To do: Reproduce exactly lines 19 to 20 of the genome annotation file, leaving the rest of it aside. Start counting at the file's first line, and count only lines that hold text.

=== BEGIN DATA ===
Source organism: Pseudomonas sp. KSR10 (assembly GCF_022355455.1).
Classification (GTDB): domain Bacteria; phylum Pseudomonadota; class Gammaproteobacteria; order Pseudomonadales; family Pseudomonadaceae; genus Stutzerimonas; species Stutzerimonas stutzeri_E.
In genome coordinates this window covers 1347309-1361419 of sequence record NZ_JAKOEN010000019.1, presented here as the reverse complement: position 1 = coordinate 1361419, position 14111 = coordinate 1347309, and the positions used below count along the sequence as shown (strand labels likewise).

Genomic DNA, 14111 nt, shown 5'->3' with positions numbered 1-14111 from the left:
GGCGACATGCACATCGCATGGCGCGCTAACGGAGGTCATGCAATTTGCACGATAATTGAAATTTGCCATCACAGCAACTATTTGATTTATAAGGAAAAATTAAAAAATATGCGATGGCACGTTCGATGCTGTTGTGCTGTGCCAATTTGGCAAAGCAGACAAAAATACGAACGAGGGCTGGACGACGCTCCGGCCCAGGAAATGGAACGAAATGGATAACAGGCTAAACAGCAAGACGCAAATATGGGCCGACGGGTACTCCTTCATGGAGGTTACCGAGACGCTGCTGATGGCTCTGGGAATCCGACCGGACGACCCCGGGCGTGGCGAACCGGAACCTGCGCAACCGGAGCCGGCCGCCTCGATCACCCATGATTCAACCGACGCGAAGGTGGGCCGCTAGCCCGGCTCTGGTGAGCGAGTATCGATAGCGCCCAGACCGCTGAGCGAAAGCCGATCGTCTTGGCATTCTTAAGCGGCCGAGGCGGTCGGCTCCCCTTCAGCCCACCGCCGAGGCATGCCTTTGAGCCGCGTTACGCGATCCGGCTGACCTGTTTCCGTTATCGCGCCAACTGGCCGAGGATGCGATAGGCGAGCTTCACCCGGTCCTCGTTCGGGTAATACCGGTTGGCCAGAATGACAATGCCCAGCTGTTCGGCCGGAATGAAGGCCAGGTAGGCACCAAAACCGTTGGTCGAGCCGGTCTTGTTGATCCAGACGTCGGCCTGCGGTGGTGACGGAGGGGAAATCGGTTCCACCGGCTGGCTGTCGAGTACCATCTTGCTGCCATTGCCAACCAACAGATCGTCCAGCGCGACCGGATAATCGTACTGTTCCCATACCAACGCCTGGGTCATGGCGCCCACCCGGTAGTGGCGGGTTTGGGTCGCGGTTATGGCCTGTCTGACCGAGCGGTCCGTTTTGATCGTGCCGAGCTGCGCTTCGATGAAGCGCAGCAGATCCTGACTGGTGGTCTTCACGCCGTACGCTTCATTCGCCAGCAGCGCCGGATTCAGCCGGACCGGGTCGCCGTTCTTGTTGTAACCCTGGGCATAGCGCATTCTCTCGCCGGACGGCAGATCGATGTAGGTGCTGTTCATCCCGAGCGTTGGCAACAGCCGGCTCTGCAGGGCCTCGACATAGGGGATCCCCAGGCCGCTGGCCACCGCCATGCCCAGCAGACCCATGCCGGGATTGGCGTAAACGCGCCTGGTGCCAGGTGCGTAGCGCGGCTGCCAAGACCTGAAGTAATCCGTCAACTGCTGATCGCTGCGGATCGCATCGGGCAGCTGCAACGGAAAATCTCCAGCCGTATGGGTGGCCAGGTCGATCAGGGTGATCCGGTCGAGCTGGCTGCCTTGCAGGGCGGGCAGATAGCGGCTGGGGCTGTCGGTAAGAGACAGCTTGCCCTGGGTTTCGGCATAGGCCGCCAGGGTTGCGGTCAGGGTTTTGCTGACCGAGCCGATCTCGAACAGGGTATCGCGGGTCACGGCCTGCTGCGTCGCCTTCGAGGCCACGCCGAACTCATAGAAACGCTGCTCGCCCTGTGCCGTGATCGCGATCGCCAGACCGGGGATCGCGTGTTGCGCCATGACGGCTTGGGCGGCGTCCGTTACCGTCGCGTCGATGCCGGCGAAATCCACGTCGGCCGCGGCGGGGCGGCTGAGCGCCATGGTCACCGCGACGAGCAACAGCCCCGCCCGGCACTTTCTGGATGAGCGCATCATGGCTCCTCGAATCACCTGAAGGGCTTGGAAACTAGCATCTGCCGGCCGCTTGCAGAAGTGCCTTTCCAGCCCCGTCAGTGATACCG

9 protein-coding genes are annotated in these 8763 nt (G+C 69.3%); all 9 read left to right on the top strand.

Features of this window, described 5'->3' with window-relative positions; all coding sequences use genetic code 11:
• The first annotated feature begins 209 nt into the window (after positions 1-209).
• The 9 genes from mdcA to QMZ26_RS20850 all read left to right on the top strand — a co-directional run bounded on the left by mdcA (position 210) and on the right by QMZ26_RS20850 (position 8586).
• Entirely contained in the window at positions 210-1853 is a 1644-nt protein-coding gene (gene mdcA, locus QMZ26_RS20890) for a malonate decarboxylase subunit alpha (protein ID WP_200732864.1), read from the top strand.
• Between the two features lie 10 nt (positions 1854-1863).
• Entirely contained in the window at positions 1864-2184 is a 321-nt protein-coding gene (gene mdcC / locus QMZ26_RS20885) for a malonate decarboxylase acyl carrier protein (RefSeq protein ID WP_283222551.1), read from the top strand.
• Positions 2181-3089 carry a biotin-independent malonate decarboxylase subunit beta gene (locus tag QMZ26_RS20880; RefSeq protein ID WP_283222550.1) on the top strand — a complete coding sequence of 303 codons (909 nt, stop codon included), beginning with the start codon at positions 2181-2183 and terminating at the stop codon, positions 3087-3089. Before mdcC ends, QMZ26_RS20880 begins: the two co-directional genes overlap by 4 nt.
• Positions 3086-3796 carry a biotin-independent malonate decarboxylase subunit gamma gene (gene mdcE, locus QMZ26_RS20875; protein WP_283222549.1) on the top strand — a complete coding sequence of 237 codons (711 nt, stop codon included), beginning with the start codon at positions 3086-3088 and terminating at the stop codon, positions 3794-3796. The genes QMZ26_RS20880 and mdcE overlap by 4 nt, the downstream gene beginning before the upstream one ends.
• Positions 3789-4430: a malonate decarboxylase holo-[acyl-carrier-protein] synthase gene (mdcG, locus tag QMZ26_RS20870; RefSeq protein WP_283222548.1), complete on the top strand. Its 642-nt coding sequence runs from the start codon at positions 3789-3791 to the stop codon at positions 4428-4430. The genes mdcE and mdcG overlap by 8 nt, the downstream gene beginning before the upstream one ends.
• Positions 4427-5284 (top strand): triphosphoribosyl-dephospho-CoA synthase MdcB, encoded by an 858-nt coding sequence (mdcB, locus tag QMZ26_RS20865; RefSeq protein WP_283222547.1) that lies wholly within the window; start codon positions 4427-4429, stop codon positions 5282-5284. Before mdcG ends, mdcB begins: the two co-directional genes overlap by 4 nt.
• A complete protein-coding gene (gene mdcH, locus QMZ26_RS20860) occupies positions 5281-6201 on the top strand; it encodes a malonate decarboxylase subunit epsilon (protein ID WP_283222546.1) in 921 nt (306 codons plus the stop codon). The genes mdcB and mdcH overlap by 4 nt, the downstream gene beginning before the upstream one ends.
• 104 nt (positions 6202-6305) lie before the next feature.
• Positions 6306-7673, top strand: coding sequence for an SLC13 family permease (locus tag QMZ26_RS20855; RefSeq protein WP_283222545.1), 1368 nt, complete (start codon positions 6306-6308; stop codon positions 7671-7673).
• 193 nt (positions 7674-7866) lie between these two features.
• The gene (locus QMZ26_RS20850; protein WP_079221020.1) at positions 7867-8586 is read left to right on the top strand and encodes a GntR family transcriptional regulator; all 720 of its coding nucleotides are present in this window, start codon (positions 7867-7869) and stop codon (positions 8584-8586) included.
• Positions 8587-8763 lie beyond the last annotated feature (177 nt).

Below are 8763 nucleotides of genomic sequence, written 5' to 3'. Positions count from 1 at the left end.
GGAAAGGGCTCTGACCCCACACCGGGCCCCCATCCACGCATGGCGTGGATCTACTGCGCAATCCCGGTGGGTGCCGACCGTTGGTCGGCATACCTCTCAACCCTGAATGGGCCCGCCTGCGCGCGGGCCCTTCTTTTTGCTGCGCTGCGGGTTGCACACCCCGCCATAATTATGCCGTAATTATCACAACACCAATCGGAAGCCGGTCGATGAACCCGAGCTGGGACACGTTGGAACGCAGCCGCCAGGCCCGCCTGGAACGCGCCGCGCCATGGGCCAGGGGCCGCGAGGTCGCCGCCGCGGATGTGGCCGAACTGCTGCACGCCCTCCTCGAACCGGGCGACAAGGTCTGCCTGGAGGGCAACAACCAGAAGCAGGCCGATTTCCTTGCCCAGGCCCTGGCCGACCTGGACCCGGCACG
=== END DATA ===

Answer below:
• Positions 6306-7673, top strand: coding sequence for an SLC13 family permease (locus tag QMZ26_RS20855; RefSeq protein WP_283222545.1), 1368 nt, complete (start codon positions 6306-6308; stop codon positions 7671-7673).
• 193 nt (positions 7674-7866) lie between these two features.